A feeling of tightness or stiffness in the knee can develop as a result of overuse, injury, or wear and tear age – related.
This article discusses some common causes of knee tightness and the related symptoms. It also offers several treatment options to relieve tightness in the knee.
Here are some common causes of knee tightness.
Within the knee joint, the menisci are two crescent shaped cartilage pads. They help to stabilize the knee joint and allow knee to move smoothly and flexibly.
Menisci injuries or tears may occur during sport, or as a result of general wear and tear.
When your meniscus tears a person can hear or feel a “pop.” Other common Meniscal Tear symptoms include:
- pain, swelling, or tenderness around the knee
- a feeling that the knee locks, gets stuck, or does not fully straighten
- pain when fully bending the knee, such as when squatting
The treatment a doctor provides will depend on a variety of factors, including: According to the American Academy of Orthopedic Surgeons.
- the location and severity of the tear
- the person’s age
- their activity levels
- their symptoms
In some cases, this injury may require surgery.
Ligament or tendon injury
The ligaments and tendons are fibrous connective tissue structures. Ligaments connect bones to other bones, while tendons connect bones to muscles.
Injuries of knee ligaments or tendons most commonly occur during athletics or other athletic exercise.
Ligament or tendon injuries can cause the following symptoms:
- knee pain, knee swelling, or both
- pain when fully straightening or bending the knee
- a feeling that the knee is unstable or about to give way
Therapies for ligament or tendon injuries rely on the extent of the damage. A doctor can prescribe:
- wearing a knee brace to help stabilize and protect the knee joint
- trying muscle-strengthening exercises
- doing gentle stretches
Any ligament and tendon conditions need orthopedic surgical surgery to restore support to the knee joint.
Two major forms of arthritis may cause knee tightness: osteoarthritis and rheumatoid arthritis.
Osteoarthritis is the most prevalent form of arthritis in the US, affecting more than 32.5 million people, according to the Centers for Disease Control and Prevention ( CDC).
That happens when the cartilage breaks down and helps strengthen a joint, ultimately allowing bone to rub against bone.
Osteoarthritis usually results in symptoms such as:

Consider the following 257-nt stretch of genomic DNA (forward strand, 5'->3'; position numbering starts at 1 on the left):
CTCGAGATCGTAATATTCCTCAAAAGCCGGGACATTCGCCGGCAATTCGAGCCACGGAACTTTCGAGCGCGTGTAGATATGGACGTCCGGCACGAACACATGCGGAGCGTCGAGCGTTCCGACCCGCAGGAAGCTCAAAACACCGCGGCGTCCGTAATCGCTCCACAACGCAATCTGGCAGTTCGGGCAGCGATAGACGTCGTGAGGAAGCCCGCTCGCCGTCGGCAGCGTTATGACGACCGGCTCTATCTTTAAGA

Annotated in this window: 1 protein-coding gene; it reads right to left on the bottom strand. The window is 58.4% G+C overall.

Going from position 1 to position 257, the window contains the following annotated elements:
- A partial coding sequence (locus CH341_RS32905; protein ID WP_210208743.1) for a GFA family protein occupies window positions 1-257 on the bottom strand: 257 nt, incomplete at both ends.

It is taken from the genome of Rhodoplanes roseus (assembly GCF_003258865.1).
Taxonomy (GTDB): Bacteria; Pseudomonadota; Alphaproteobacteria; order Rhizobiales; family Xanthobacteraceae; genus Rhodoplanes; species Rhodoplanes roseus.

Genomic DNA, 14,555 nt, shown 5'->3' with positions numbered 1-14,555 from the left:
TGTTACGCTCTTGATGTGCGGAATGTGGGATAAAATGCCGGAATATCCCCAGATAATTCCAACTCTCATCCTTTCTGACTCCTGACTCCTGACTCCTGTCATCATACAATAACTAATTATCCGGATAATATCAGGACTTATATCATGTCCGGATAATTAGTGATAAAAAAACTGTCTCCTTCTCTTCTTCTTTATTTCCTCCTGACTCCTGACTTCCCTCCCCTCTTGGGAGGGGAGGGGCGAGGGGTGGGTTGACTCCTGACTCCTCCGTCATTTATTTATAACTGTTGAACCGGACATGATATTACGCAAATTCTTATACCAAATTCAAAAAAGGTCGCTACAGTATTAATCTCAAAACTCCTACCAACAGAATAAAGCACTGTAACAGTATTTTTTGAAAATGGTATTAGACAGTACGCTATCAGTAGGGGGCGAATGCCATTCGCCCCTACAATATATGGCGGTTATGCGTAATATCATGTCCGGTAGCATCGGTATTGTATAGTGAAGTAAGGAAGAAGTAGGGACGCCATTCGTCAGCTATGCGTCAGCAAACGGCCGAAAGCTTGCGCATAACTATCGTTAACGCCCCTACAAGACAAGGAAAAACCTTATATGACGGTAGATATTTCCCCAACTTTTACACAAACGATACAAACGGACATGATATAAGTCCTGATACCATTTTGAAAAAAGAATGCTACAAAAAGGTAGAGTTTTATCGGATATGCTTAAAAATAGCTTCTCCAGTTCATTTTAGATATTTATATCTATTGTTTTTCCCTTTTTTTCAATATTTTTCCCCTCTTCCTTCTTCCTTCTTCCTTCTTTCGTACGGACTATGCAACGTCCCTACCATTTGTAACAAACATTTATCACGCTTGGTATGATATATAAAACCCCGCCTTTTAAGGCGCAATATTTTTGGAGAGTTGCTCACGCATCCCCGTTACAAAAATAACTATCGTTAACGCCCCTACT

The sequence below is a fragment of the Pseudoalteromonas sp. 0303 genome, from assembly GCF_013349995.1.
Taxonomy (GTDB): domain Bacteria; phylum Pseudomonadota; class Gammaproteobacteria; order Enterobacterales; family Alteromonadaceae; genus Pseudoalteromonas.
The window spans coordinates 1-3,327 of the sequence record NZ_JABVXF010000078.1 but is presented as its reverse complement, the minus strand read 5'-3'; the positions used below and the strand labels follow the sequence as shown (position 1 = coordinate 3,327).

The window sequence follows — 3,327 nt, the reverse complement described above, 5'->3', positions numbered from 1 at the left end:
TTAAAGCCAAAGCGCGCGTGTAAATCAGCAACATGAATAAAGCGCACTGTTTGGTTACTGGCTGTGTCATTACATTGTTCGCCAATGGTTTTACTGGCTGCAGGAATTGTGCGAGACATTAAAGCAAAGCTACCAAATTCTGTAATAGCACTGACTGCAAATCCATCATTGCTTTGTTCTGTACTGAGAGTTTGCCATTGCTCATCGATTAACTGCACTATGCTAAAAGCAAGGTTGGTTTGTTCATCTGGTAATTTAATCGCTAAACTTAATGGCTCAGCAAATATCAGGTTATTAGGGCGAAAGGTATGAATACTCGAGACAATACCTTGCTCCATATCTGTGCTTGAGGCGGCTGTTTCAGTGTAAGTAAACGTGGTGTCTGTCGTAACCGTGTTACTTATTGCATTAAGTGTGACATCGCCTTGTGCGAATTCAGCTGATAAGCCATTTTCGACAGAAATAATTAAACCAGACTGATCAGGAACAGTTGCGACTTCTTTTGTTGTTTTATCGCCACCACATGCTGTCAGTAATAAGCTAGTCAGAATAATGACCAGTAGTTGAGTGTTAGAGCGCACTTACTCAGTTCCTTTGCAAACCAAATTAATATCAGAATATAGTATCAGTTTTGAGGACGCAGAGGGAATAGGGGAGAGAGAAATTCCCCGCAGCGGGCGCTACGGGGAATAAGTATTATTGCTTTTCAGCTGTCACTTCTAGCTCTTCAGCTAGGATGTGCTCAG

- joint inflammation and swelling
- joint pain
- joint stiffness, particularly after sitting or lying down for a period of time
Although there is currently no cure for knee osteoarthritis, the following may help ease the symptoms:
- losing weight (when appropriate) to reduce load bearing on the knee joint
- physiotherapy, which can help strengthen the muscles around the knee joint
- taking medication to help treat joint inflammation and pain, such as nonsteroidal anti-inflammatory drugs
If these procedures do not relieve a person’s symptoms, an orthopedic surgeon may prescribe partial or complete replacement of the joint (which is surgery to replace a damaged joint with an artificial joint) or osteotomy (which is surgery involving rearranging the bone either above or below the knee to move the joint’s weight bearing away from the damaged region).
Rheumatoid arthritis is an autoimmune condition in which the immune system targets healthy cells inside the body in the wrong direction. This disease mostly affects the joints but it can also affect other tissues of the body.
Rheumatoid arthritis can cause persistent pain and discomfort within joints, according to the CDC. Both knees often get affected by the condition.
Rheumatoid arthritis actually does not get healed. However, medicines called disease-modifying antirheumatic medications can help delay the condition ‘s development.
Furthermore, the following self-help strategies can help alleviate pain and enhance joint function:
- increasing physical activity levels
- losing weight (when appropriate)
- quitting smoking